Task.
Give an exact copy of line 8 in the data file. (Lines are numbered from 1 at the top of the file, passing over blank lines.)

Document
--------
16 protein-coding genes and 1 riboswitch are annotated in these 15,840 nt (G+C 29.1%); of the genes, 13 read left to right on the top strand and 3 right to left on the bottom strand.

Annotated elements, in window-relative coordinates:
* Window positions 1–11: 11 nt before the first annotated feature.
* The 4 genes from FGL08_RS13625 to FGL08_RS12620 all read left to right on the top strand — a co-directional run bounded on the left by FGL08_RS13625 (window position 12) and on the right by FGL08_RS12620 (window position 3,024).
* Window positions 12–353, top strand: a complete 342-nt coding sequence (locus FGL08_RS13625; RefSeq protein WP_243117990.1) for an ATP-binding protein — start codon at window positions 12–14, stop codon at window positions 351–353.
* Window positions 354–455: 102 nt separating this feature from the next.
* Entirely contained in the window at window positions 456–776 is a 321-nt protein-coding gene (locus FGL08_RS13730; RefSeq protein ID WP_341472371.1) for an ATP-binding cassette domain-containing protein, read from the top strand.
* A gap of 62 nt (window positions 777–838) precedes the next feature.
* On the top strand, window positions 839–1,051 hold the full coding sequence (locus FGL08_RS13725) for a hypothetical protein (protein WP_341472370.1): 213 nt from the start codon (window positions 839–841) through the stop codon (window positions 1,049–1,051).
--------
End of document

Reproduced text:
* A gap of 62 nt (window positions 777–838) precedes the next feature.